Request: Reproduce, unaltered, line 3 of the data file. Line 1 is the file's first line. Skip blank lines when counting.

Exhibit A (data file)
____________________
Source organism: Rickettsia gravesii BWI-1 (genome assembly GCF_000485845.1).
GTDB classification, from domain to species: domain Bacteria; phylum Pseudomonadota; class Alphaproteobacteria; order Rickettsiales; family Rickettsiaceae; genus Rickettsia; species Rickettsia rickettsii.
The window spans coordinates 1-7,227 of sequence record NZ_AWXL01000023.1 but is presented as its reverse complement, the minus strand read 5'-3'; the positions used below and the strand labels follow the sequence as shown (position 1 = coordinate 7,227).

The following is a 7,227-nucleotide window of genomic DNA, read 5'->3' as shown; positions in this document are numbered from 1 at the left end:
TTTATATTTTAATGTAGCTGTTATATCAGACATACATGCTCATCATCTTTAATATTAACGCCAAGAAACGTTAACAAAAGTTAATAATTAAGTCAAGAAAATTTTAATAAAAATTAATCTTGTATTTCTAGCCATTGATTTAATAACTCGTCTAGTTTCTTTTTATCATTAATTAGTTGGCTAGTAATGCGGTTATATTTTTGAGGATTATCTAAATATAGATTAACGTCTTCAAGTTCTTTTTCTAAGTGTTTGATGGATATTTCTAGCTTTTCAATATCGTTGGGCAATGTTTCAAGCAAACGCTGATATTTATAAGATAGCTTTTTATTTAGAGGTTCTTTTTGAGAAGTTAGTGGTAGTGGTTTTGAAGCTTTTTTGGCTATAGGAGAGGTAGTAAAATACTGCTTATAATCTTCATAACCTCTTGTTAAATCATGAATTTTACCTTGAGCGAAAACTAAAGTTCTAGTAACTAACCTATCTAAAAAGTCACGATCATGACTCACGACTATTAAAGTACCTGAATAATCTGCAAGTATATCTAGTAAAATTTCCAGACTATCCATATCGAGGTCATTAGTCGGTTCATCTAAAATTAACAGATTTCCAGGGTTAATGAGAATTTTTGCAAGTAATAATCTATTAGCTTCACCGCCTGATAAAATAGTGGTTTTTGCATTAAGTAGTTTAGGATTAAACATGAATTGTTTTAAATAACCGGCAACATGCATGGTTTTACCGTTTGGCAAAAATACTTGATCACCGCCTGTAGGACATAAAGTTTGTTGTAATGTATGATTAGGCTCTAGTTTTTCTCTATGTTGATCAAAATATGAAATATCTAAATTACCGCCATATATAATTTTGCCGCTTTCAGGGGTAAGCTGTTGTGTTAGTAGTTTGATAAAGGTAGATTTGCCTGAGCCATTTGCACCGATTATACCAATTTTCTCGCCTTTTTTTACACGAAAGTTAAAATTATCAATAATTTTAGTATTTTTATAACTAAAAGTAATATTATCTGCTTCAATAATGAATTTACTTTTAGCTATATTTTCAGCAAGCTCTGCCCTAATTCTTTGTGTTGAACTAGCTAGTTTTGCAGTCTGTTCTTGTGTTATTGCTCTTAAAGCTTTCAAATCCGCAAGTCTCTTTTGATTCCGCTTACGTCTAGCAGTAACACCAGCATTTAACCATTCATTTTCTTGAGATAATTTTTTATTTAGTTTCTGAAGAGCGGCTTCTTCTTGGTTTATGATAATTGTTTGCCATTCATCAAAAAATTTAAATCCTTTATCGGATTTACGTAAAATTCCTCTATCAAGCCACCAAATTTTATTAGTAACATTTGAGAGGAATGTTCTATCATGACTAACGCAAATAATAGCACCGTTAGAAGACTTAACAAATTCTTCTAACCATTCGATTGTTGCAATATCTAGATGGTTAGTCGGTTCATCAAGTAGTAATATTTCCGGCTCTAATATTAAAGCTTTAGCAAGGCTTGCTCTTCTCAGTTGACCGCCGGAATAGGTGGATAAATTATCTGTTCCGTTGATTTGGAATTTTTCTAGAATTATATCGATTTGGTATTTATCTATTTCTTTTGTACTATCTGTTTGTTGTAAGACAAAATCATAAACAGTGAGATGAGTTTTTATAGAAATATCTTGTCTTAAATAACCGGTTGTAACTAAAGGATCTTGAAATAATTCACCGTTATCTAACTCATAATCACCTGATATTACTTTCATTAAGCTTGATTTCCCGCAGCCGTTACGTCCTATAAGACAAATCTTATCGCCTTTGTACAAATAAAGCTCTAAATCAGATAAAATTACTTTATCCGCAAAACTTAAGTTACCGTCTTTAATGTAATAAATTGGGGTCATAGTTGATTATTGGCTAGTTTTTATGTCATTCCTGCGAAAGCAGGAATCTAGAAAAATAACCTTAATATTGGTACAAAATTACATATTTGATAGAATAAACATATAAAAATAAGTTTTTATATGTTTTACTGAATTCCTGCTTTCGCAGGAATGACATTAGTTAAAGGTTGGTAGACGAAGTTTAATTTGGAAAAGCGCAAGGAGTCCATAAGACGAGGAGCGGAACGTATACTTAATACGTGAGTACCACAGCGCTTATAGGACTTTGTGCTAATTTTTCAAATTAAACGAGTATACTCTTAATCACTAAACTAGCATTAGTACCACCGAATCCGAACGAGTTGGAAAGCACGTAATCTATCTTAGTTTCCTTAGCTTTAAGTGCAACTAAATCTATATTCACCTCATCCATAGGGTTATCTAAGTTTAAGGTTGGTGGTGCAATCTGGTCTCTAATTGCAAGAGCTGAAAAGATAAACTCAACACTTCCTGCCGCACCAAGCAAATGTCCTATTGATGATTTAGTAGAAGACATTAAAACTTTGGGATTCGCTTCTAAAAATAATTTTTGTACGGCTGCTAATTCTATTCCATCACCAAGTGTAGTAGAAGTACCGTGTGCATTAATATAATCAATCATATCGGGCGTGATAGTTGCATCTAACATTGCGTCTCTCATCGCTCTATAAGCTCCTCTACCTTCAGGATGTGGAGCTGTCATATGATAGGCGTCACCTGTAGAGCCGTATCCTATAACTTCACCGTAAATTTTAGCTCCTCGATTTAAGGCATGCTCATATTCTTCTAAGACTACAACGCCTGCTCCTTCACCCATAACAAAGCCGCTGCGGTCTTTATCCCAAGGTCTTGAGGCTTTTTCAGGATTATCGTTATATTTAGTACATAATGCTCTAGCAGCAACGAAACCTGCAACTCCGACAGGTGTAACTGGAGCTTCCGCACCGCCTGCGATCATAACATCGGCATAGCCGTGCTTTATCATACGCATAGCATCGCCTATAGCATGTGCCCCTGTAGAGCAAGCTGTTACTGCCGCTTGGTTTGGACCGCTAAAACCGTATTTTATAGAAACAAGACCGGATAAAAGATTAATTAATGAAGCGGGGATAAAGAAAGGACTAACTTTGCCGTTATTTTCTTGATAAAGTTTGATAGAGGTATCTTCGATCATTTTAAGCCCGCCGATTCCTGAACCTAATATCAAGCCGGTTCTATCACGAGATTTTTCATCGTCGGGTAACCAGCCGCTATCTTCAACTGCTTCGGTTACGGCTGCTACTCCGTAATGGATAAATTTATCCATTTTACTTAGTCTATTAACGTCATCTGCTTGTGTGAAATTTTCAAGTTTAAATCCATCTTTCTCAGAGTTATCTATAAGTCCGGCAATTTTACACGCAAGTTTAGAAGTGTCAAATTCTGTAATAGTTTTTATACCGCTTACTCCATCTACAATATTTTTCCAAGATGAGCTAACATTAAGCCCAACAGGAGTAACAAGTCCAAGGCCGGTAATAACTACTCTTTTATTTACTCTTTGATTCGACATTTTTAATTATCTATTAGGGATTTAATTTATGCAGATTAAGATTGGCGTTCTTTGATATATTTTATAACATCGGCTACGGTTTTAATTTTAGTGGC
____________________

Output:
The window spans coordinates 1-7,227 of sequence record NZ_AWXL01000023.1 but is presented as its reverse complement, the minus strand read 5'-3'; the positions used below and the strand labels follow the sequence as shown (position 1 = coordinate 7,227).